Get our free Prayer App
Apple  Android 

May 22, 2017

St. Rita of Cascia

Acts 16: 11-15

We set sail from Troas and took a straight course to Samothrace, the following day to Neapolis, and from there to Philippi, which is a leading city of the district of Macedonia and a Roman colony. We remained in this city for some days. On the sabbath day we went outside the gate by the river, where we supposed there was a place of prayer; and we sat down and spoke to the women who had gathered there.

A certain woman named Lydia, a worshiper of God, was listening to us; she was from the city of Thyatira and a dealer in purple cloth. The Lord opened her heart to listen eagerly to what was said by Paul. When she and her household were baptized, she urged us, saying, “If you have judged me to be faithful to the Lord, come and stay at my home.” And she prevailed upon us.

New Revised Standard Version, copyright 1989, by the National Council of the Churches of Christ in the United States of America. Used by permission. All rights reserved. USCCB approved.

Paying Attention

The holy women in my life are good at noticing things:

Our five-year- old Maeve: “Daddy, Tess wiped her yogurt cereal on your pants.”
Our two-year- old Tess: “Daddy, your pants dirty.”
My wife Megan: “That’s okay. Daddy doesn’t mind, really.”

Noticing things is at the heart of Ignatian Spirituality. St. Ignatius tells us at the beginning of the Spiritual Exercises to savor our experiences for quality of meaning that only the heart can know.

I wonder what quality of character drew Paul to recognize that being in Lydia’s and the other women’s presence would be a “place of prayer.” We know that she “listened” and “paid attention” and that she generously opened her home.  Perhaps our own prayer and our evangelization of the Gospel today can be to similarly “pay attention” to whom in our life offers us this gift and to whom we might offer it in return.

—Jordan Skarr works in the Office of Pastoral Ministries for the Midwest Jesuits.

Prayer

Lord, open our eyes to notice the people in our lives who offer us the space to foster a deeper relationship with God.  May we seek them out for ourselves, and provide that space for others.

—The Jesuit prayer team


Please share the Good Word with your friends!

Welcome to Pray.JesuitRetreat!

We hope that the Scripture, reflections, and prayers will help you encounter Christ and be transformed as you live your retreat experience in your everyday life.



    Connect
with us
   

JesuitRetreat.org

Submit a Prayer Request

ARCHIVES

SunMonTueWedThuFriSat
   1234
19202122232425
2627282930  
       
   1234
262728    
       
       
       
      1
       

May 22, 2017

St. Rita of Cascia

Acts 16: 11-15

We set sail from Troas and took a straight course to Samothrace, the following day to Neapolis, and from there to Philippi, which is a leading city of the district of Macedonia and a Roman colony. We remained in this city for some days. On the sabbath day we went outside the gate by the river, where we supposed there was a place of prayer; and we sat down and spoke to the women who had gathered there.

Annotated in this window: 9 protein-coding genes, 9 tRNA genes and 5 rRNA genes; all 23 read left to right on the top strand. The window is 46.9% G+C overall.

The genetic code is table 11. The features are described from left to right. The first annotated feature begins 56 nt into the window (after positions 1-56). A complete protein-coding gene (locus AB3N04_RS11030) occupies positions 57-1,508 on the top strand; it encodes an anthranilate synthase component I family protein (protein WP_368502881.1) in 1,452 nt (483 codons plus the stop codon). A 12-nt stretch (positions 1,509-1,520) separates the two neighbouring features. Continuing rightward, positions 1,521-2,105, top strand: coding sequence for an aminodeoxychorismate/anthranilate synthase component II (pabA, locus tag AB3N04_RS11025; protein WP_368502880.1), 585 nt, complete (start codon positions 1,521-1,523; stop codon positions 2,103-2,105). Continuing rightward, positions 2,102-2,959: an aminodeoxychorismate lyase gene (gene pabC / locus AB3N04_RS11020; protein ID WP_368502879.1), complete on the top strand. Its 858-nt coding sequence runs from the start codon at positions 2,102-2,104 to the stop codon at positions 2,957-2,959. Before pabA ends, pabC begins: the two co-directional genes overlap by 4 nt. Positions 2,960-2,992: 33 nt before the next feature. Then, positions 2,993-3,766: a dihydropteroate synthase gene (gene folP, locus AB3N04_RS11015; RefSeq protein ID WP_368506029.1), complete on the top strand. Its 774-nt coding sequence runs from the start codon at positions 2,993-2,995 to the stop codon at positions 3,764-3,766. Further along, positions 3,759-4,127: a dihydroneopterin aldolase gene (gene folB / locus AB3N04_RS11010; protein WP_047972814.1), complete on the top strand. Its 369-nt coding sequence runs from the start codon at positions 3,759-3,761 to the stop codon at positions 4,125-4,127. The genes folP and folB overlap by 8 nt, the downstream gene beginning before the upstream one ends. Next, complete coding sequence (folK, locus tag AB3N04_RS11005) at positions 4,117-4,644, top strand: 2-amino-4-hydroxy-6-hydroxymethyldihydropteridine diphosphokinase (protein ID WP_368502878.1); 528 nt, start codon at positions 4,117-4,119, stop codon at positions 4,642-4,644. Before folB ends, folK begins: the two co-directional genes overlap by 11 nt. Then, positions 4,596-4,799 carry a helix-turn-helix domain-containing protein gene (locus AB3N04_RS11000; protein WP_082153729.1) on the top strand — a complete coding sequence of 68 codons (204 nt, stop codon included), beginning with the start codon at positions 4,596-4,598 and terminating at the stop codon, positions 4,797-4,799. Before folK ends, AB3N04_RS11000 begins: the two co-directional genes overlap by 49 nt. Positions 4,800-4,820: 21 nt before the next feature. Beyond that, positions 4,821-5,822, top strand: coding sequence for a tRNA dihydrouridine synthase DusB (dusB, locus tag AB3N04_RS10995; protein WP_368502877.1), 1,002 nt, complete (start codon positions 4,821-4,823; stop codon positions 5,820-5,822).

A certain woman named Lydia, a worshiper of God, was listening to us; she was from the city of Thyatira and a dealer in purple cloth. The Lord opened her heart to listen eagerly to what was said by Paul. When she and her household were baptized, she urged us, saying, “If you have judged me to be faithful to the Lord, come and stay at my home.” And she prevailed upon us.

New Revised Standard Version, copyright 1989, by the National Council of the Churches of Christ in the United States of America. Used by permission. All rights reserved. USCCB approved.

Paying Attention

The holy women in my life are good at noticing things:

Our five-year- old Maeve: “Daddy, Tess wiped her yogurt cereal on your pants.”
Our two-year- old Tess: “Daddy, your pants dirty.”
My wife Megan: “That’s okay. Daddy doesn’t mind, really.”

Noticing things is at the heart of Ignatian Spirituality. St. Ignatius tells us at the beginning of the Spiritual Exercises to savor our experiences for quality of meaning that only the heart can know.

I wonder what quality of character drew Paul to recognize that being in Lydia’s and the other women’s presence would be a “place of prayer.” We know that she “listened” and “paid attention” and that she generously opened her home.  Perhaps our own prayer and our evangelization of the Gospel today can be to similarly “pay attention” to whom in our life offers us this gift and to whom we might offer it in return.

—Jordan Skarr works in the Office of Pastoral Ministries for the Midwest Jesuits.

Prayer

Lord, open our eyes to notice the people in our lives who offer us the space to foster a deeper relationship with God.  May we seek them out for ourselves, and provide that space for others.

—The Jesuit prayer team


Please share the Good Word with your friends!